If you’re of a certain age, and of a certain background, you’ll be familiar with the Roland TR-808 drum machine.
If not, introduced in 1980 the Roland TR-808 was one of the first programmable drum machines, was, as such, a major influence on the development of electronic music in the 1980s….. and is infamous for sounding absolutely nothing like real drums, far less real percussion.
Consequently, on account of its universally acknowledged auditory failings, the TR-808 was only produced for three years before being replaced by drum machines which sounded like drums.
We were greatly reminded of the story of the TR-808 on seeing the first publicity and press photos of Thonet’s new 808 lounge chair.
If we’re honest, we had our doubts.
Formally very reminiscent of a lot of Scandinavian lounge chairs of the late 50s and early 60s, we feared on viewing those first images that much like the TR-808 did everything a drum machine should do, just not very well, so to would the Thonet 808 physically resemble a lounge chair more than it functioned as one.
We shouldn’t have worried.
We really, really shouldn’t have.
Developed for Thonet by Bavarian design studio Formstelle a.k.a. Claudia Kleine and Jörg Kürschner the 808 lounge chair is not only a remarkably comfortable chair but has a much warmer, more personal, aura than the photos do justice.
Based around a rotation moulded thermoplastic shell the 808 cuts an impressively slight, svelte, figure while the angle at which the lugs have been set allow for a degree of perceived privacy without fully excluding the rest of the room. We suspect they also provide excellent head support should you fall asleep.
A delightfully constructed and intelligently formed object, the only disconcerting aspect for us was the leather toggle protruding from the seat.
We assumed it was some sort of ejector seat-style ripcord and so when a member of the Thonet Design Team suggested we try it out we were a little suspicious.
We know the mischievous sense of humour they have in Frankenberg.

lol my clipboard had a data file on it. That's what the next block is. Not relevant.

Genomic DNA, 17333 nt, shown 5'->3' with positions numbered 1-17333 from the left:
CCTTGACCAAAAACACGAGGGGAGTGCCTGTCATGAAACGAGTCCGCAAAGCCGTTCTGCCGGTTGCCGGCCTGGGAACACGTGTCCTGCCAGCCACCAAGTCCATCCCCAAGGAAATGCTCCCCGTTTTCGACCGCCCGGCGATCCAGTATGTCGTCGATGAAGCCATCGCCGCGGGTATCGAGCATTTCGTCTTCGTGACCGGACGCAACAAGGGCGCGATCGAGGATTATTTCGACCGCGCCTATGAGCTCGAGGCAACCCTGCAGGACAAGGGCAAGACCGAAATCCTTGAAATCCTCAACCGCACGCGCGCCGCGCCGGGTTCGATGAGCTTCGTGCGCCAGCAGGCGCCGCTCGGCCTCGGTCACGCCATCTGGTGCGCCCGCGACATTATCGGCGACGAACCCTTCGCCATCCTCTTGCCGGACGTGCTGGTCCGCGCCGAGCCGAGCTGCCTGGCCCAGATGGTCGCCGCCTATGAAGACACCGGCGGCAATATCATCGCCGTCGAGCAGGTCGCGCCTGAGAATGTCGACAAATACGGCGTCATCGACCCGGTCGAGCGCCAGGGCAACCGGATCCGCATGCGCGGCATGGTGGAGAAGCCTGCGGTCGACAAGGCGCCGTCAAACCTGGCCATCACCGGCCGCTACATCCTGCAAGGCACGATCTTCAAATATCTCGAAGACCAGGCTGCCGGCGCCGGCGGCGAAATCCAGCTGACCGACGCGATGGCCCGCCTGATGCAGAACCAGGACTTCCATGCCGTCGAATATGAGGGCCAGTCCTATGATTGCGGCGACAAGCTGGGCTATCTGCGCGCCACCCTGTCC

However, you’re only young once. We are no longer, and so having nothing more to lose, we tried it.
The leather toggle activates the reclining mechanism, or better put the synchronisation mechanism – the seat raises slightly as the backrest tilts thus maintaining the sitting comfort.
It did admittedly take us a couple of goes to get the hang of the system, however once we mastered it we were very impressed, not only account of the smoothness of the action but also by the fact that through the toggle one has a reclining lounge chair with no unsightly levers, thus allowing for a much more harmonious aesthetic.
Perhaps just as interesting as the chair itself is the fact that it represents one part of an upholstered furniture collection that Thonet will be rolling out over the coming months.
As we all know Thonet do reduced down bentwood and reduced down bent steel tube furniture very well, and do soft furnishings less so. A state of affairs they are obviously very keen to change.
One could, possibly should, query in how far they have to move into the soft furnishings market, that they are doing so with a coordinated programme rather than individual products is however to be welcomed.
We’ve been promised four further products in Milan. We’ll keep you updated.
In addition to launching the 808 lounge chair Thonet also used IMM Cologne 2015 to present new ash versions of the classic 209, 214, 215 and 233 bentwood chairs – ash, in contrast to the traditional beech, has a more open, expressive surface and so can be used without the, generally, dark stains used on the beech versions, thus giving more prominence to the the natural beauty of the wood. As part of the Thonet “Pure Materials” collection the chairs are also now available with leather seat cushions.
A few impressions from the Thonet stand at IMM Cologne 2015: